29 December 2009

mysticism & sanity

in my heart, i want spider's webs
in my heart, i want spider's webs
{view on black}

{Went on a freezing cold walk the day after Christmas and amongst many other things, was struck by this delicate branch threaded with a spider's web and accented by wee water droplets. I could have stood and contemplated this scene for hours. And hours and hours. It kind of seemed crazy at the time. Even then, I didn't understand why I was so transfixed ...

... but then I realized it might have been the sanest thing.}

"Mysticism keeps men sane. As long as you have mystery you have health; when you destroy mystery you create morbidity. The ordinary man has always been sane because the ordinary man has always been a mystic. He has permitted the twilight. He has always had one foot in earth and the other in fairyland. He has always left himself free to doubt his gods; but (unlike the agnostic of to-day) free also to believe in them. He has always cared more for truth than for consistency. If he saw two truths that seemed to contradict each other, he would take the two truths and contradiction along with them. His spiritual sight is stereoscopic, like his physical sight: he sees two different pictures at once and yet sees all the better for that. Thus, he has always believed that there was such a thing as fate, but such a thing as free will also. Thus, he believes that children were indeed the kingdom of heaven, but nevertheless ought to be obedient to the kingdom of earth. He admired youth because it was young and age because it was not. It is exactly this balance of apparent contradictions that has been the whole buoyancy of the healthy man. The whole secret of mysticism is this: that man can understand everything by the help of what he does not understand. The morbid logician seeks to make everything lucid, and succeeds in making everything mysterious. The mystic allows one thing to be mysterious, and everything else becomes lucid."

G. K. Chesterton, Orthodoxy

photo by kirsten.michelle
Canon 40D


  1. Oh, how I appreciate GK Chesterton. He makes everything so clear! (And perhaps that is precisely because he is a mystic!)

    I know that when I lived entirely "from my head" in the world, I could easily have driven myself mad. It was such a case of the maniac Chesterton describes in that first chapter of Orthodoxy.

    I'm thankful I no longer have to have everything figured out. It's sheer relief ... and it leaves greater room for beauty and mystery.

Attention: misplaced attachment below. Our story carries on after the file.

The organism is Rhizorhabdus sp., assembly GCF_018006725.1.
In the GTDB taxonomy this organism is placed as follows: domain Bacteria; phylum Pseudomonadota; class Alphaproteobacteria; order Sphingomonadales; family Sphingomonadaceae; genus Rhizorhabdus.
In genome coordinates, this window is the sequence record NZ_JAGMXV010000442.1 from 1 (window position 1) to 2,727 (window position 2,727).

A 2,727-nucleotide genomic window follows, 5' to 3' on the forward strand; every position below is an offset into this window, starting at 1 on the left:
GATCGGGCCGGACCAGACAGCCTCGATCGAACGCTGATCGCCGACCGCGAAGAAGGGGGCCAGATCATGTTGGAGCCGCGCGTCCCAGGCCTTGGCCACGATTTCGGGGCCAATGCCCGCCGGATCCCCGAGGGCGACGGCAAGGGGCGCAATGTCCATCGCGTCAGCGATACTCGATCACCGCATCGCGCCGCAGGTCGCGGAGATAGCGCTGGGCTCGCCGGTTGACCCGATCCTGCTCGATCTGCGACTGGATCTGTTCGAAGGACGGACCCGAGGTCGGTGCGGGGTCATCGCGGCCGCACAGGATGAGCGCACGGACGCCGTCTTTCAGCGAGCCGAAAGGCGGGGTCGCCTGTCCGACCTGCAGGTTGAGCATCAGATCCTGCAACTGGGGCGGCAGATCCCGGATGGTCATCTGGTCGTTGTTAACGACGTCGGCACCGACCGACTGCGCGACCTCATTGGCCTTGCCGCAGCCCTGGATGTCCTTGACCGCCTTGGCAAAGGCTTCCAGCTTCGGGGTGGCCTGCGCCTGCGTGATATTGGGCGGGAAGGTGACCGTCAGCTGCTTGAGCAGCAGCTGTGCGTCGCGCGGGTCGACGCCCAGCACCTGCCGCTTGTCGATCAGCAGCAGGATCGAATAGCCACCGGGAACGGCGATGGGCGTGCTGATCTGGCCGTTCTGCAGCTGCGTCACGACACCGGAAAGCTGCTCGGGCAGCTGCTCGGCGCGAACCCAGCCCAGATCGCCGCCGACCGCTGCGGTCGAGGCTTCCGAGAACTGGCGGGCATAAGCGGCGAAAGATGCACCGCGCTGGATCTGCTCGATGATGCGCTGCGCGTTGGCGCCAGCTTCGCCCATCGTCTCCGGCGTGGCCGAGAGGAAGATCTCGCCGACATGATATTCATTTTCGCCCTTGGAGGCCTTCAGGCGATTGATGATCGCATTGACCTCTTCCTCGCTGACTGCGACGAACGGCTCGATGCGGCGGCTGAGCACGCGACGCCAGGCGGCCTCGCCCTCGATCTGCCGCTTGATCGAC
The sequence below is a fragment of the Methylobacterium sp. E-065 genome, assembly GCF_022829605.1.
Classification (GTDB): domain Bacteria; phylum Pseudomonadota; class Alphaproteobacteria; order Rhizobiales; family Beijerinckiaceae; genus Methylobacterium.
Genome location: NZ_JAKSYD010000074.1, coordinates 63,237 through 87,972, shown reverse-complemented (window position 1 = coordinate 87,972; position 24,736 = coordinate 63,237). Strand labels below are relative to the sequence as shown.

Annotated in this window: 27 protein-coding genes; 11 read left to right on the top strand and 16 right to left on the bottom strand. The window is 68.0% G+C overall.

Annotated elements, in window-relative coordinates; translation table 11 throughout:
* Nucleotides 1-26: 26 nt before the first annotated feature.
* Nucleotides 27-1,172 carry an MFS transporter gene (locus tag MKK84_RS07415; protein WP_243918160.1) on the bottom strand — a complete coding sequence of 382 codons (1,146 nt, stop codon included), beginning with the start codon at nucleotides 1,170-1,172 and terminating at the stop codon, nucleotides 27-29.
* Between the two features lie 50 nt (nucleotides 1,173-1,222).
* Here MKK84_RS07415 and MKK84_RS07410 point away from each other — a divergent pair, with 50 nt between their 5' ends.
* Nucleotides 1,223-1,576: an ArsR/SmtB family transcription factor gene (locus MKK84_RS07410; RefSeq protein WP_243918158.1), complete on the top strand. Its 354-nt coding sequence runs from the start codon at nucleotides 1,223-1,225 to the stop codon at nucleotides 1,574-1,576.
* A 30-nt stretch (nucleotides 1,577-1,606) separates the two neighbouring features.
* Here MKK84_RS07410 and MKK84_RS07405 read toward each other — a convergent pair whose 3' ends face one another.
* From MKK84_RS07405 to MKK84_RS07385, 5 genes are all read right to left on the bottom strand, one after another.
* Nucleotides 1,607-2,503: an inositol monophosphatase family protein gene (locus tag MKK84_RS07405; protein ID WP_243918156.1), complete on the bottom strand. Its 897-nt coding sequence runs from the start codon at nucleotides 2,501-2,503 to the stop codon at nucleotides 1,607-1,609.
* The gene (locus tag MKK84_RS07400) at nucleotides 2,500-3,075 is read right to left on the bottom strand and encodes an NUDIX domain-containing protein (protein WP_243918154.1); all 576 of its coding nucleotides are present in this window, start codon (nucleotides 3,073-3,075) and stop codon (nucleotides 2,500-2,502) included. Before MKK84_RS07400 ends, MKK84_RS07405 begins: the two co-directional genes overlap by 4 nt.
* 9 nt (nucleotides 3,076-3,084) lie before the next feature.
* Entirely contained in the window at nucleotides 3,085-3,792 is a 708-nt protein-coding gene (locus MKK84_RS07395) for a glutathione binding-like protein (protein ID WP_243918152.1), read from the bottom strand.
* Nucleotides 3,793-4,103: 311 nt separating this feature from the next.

2. What a deep quote. And true. Thanks for sharing it!

    I've never heard the word mysticism used like this before. I've usually heard it in reference to weird stuff, so hearing it used just to mean mystery was a little different for me. I guess I learned something new about this word. :)

  3. Here here, well said!

    I think I need to add Chesterton to a list of books to read this upcoming year. My reading has slacked in major ways and so many people keep bringing up Chesterton's "Orthodoxy" as of late that it seems like a necessity.

  4. @Christianne
    I thought you would appreciate this quote, knowing what appreciation you have for Chesterton and his life's work.

    I'm so with you on going insane when we live too much in our heads -- Chesterton wrote of Tolstoy that his refusal to allow for mystery led to his insanity.

    It's a beautiful thing not to have it all figured out!!

    I'm glad you liked the quote!! Chesterton has been very influential for me.

    Isn't that interesting about the word "mystic"? I think the word has been abused quite a bit, but the original meaning of it is one who is initiated into the mysteries. So it's perfect for us as believers, who regularly engage with mystery.

    You will love Chesterton!! I know I typically have to read, re-read, and re-read his writing, and then I finally *start* to figure out what he's saying. It's very precise, very tight, and very very good!! Good luck in your reading endeavors. :o)

  5. I so LOVE Chesterton . . . I don't always "get" him, but I'm ok with that. And this . . . this is perfect for where I find myself lately. Thanks for sharing it with us.

  6. Oh, that was simply awesome.
    Thanks for the reminder that some Truth is above logic.

  7. @Sarah
    I am with you on not always "getting" him. I generally have to read, re-read, re-read, re-read and sometimes, I'm still scratching my head. But I love it when I find a nugget that I *get* and that resonates. I'm glad this one found you, friend.

    I love the way you phrase that: some Truth is above logic. Thank God!!